Looking at my to-do list today, I noticed for the millionth time how two key attributes of a task seem to be either redundant or in conflict: its due date and its priority.
It always seemed to me that you should only need to assign one or the other. If you have a deadline, then what does the priority affect? If the item is high enough priority, isn’t the due date ASAP?
Today, though, I had a flash of insight. The due date defines how much I have to work on the item in order to get it done in time, almost like the velocity of the task. The priority, however, defines how resistant the job is to being derailed by other tasks, more like the inertia or mass of the task.
Put that way, the two values aren’t redundant at all. In fact, you can put them together to determine the overall momentum of a project, based on the combination of the deadline-driven velocity and the priority-based mass. It might even be possible to come up with a formula for determining the outcome of a collision between two tasks, but I’ll leave that as an exercise for the project manager.
Seems like we’re getting back to the future in style.
The Climate Friendly Cities is a project of the Green Renewable Independent Power Producers (GRIPP), a local non-government organization. In the Ecopolis episode, GRIPP Chairperson Athena Ballesteros explained that she envisioned GRIPP to address the pollution and noise problems that come with the 250,000 or so diesel-fed jeepneys clogging Philippine streets.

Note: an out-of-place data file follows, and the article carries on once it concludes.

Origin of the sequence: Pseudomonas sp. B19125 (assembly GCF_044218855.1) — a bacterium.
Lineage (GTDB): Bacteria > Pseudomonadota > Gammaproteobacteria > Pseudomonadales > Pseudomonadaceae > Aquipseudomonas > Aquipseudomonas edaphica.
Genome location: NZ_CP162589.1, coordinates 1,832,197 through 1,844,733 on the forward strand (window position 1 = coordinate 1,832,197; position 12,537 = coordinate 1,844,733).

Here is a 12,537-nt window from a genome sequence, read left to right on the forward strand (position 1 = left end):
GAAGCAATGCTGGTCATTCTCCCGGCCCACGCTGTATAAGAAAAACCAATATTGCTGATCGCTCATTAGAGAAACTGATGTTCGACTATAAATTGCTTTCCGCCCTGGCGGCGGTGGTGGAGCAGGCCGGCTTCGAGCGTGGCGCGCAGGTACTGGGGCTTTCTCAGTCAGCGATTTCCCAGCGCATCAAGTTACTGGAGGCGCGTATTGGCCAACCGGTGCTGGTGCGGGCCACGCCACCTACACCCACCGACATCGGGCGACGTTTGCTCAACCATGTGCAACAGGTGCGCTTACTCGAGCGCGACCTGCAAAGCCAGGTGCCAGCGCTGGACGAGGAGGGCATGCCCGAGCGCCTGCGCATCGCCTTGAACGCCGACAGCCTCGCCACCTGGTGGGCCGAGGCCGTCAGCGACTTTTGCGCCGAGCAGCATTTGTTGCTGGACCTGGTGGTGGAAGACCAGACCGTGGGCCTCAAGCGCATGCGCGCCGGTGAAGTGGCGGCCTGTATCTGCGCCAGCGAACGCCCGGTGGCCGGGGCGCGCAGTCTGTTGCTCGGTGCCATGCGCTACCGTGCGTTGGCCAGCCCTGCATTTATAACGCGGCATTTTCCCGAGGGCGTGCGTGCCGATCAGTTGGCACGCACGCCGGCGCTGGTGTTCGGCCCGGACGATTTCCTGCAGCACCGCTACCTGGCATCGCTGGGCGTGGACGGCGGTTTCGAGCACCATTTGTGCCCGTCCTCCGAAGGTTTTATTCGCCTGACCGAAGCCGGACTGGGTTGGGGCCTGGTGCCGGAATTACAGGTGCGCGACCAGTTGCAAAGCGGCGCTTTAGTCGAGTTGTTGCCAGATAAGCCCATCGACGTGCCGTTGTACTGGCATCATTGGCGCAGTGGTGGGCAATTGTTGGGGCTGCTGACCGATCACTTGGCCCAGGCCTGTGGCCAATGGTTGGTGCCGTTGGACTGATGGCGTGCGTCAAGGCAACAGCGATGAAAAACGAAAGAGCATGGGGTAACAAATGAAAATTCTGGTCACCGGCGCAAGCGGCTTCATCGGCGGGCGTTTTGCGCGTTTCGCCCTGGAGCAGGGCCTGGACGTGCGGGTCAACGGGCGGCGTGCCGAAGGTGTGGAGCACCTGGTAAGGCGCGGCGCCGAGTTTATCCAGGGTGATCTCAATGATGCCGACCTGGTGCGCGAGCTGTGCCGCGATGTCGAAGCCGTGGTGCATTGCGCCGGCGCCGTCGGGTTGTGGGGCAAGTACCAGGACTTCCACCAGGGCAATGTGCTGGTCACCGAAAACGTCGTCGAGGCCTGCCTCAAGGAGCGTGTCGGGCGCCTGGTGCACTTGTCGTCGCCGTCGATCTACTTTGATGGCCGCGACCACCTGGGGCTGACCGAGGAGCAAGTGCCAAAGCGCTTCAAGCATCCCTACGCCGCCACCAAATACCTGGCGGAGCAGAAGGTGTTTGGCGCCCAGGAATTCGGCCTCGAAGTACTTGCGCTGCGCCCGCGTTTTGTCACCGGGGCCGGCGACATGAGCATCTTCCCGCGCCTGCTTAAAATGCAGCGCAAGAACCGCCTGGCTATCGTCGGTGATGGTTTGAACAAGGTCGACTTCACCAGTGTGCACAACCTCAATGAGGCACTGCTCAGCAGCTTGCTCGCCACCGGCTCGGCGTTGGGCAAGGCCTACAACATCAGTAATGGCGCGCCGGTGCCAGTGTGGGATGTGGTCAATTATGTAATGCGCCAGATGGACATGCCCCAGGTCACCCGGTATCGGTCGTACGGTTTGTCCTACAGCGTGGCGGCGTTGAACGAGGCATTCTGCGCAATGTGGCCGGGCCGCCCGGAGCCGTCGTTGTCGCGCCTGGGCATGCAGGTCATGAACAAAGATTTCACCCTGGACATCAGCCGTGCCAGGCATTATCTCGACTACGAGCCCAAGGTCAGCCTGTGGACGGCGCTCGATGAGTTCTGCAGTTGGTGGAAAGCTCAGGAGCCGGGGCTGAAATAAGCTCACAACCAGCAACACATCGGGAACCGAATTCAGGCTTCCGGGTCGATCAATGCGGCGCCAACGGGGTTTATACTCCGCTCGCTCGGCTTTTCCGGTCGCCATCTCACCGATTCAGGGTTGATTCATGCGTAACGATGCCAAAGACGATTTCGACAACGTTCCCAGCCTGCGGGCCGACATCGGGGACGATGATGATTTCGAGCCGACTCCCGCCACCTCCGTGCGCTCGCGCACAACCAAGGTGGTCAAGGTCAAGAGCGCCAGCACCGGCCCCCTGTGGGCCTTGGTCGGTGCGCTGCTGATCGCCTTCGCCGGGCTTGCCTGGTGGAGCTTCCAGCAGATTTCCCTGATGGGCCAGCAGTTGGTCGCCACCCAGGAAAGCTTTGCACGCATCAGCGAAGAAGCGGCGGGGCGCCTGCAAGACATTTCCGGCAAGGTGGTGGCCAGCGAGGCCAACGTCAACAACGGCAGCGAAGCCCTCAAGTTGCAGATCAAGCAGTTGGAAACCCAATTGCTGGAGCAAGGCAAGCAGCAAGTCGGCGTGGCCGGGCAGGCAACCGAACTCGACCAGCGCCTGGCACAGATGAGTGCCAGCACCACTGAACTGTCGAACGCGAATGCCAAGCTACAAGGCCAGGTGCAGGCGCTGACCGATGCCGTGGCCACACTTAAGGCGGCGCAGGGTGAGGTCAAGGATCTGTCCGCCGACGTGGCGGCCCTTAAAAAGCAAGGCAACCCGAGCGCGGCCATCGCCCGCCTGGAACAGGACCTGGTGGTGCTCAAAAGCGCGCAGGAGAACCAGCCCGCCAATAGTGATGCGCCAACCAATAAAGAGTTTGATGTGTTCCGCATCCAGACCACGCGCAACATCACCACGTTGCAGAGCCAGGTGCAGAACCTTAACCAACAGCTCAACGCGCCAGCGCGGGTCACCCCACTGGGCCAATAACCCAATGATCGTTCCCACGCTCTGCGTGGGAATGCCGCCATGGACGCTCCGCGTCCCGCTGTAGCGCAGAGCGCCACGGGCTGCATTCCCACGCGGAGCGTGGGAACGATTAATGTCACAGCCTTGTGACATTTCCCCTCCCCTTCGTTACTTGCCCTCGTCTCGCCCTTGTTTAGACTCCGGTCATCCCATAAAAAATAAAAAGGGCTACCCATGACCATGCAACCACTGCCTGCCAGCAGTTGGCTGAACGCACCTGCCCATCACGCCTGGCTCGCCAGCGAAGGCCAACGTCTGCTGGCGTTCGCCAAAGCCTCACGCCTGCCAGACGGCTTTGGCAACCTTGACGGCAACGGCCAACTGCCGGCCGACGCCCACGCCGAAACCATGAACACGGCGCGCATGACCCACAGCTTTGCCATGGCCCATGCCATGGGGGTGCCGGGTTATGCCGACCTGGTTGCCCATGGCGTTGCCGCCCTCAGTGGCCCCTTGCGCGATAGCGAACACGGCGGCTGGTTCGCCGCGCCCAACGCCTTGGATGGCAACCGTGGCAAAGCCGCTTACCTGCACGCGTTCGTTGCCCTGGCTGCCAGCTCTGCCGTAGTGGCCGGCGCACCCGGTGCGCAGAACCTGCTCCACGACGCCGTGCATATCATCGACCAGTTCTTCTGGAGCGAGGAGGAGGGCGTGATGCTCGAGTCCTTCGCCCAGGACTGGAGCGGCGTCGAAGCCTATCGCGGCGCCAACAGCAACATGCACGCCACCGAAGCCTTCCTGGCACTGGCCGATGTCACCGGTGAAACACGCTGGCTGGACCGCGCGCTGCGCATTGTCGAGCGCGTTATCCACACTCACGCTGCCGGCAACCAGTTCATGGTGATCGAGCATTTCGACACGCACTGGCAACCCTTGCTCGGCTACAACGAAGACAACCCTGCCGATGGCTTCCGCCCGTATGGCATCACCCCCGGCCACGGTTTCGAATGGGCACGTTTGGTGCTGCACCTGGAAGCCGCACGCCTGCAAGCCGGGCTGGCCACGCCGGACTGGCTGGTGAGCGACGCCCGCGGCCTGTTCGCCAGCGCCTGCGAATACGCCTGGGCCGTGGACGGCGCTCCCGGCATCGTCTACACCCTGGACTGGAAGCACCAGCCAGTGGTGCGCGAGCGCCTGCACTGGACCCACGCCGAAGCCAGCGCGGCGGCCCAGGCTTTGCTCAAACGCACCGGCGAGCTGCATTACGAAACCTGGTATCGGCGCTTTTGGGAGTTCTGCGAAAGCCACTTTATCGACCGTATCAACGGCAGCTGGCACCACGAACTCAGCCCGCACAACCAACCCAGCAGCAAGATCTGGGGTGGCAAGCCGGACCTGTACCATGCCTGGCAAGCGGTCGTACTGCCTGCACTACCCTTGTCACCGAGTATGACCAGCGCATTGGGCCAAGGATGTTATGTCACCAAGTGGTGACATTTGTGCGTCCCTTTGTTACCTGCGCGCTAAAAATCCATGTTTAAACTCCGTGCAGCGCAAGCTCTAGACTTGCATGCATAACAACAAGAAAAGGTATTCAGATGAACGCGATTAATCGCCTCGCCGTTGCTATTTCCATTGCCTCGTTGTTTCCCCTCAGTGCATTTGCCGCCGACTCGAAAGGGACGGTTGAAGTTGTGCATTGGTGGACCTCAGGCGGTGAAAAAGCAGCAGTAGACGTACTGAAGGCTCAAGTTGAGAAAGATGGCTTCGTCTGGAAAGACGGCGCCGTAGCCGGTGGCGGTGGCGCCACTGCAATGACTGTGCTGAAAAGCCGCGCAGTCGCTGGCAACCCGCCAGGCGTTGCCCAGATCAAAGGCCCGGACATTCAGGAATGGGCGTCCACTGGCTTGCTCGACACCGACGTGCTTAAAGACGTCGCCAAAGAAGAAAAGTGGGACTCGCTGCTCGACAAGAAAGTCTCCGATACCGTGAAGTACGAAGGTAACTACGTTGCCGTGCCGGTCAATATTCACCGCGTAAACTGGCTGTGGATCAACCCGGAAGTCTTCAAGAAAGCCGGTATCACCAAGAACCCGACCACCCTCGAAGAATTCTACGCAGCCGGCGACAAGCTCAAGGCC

The project’s first component involves the use of electric-powered jeepneys – or eJeepneys. Their diesel engines cause traditional jeepneys to emit a lot of noise and smoke. In contrast, eJeepneys run on electric motors and emit barely any noise and no smoke at all. The project’s second component involves the installation of bio-digesters coupled to gas engines – essentially power plants that would convert organic trash to energy, producing electricity to run homes, offices, and, of course, the eJeepneys. The project’s third major component is a piece of land that will serve as the garage, maintenance area and charging station of the eJeepneys.
(via my friend Pia who is involved with this project in Manila.)
“First, writing the decisions down is essential. Only when one writes to the gaps appear and the inconsistencies protrude. The act of writing turns out to require hundreds of mini-decisions, and it is the existence of these that distinguishes clear, exact policies from fuzzy ones.”
— Frederick P. Brooks, Jr. “The Mythical Man-Month” (via Brad)
The new endeavor, named Virgle, has been written up on the Google blog by Sir Richard Branson.
Radcliffs, get your rockets ready!
At least Chris and I are. He’s interviewed on Podbop, and I’m profiled on Offbeat Bride. I’m also in the Offbeat Bride book, too….